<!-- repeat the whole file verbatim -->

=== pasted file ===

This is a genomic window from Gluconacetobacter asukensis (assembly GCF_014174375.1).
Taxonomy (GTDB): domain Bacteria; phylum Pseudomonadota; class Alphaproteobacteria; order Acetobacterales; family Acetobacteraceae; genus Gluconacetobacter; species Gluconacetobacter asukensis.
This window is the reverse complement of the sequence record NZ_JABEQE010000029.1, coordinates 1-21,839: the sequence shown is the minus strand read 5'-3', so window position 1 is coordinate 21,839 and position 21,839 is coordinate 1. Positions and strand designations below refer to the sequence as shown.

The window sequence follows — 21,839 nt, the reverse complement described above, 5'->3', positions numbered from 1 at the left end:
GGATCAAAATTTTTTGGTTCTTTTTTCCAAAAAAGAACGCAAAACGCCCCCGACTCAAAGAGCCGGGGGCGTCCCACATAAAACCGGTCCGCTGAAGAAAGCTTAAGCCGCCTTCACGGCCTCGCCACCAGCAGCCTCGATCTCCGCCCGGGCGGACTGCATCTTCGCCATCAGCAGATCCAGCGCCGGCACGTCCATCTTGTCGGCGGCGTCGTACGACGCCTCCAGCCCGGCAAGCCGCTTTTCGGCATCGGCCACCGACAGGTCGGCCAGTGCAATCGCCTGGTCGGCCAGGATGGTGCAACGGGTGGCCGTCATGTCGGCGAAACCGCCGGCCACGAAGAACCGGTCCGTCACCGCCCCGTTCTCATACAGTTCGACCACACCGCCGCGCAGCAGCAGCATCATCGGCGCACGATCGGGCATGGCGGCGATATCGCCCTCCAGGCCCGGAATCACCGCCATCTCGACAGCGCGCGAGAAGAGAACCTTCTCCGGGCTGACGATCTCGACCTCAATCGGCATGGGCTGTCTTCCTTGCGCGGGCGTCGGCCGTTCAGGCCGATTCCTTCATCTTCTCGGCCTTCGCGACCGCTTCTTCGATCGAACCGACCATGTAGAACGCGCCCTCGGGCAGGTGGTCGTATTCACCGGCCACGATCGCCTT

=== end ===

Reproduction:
This is a genomic window from Gluconacetobacter asukensis (assembly GCF_014174375.1).
Taxonomy (GTDB): domain Bacteria; phylum Pseudomonadota; class Alphaproteobacteria; order Acetobacterales; family Acetobacteraceae; genus Gluconacetobacter; species Gluconacetobacter asukensis.
This window is the reverse complement of the sequence record NZ_JABEQE010000029.1, coordinates 1-21,839: the sequence shown is the minus strand read 5'-3', so window position 1 is coordinate 21,839 and position 21,839 is coordinate 1. Positions and strand designations below refer to the sequence as shown.

The window sequence follows — 21,839 nt, the reverse complement described above, 5'->3', positions numbered from 1 at the left end:
GGATCAAAATTTTTTGGTTCTTTTTTCCAAAAAAGAACGCAAAACGCCCCCGACTCAAAGAGCCGGGGGCGTCCCACATAAAACCGGTCCGCTGAAGAAAGCTTAAGCCGCCTTCACGGCCTCGCCACCAGCAGCCTCGATCTCCGCCCGGGCGGACTGCATCTTCGCCATCAGCAGATCCAGCGCCGGCACGTCCATCTTGTCGGCGGCGTCGTACGACGCCTCCAGCCCGGCAAGCCGCTTTTCGGCATCGGCCACCGACAGGTCGGCCAGTGCAATCGCCTGGTCGGCCAGGATGGTGCAACGGGTGGCCGTCATGTCGGCGAAACCGCCGGCCACGAAGAACCGGTCCGTCACCGCCCCGTTCTCATACAGTTCGACCACACCGCCGCGCAGCAGCAGCATCATCGGCGCACGATCGGGCATGGCGGCGATATCGCCCTCCAGGCCCGGAATCACCGCCATCTCGACAGCGCGCGAGAAGAGAACCTTCTCCGGGCTGACGATCTCGACCTCAATCGGCATGGGCTGTCTTCCTTGCGCGGGCGTCGGCCGTTCAGGCCGATTCCTTCATCTTCTCGGCCTTCGCGACCGCTTCTTCGATCGAACCGACCATGTAGAACGCGCCCTCGGGCAGGTGGTCGTATTCACCGGCCACGATCGCCTT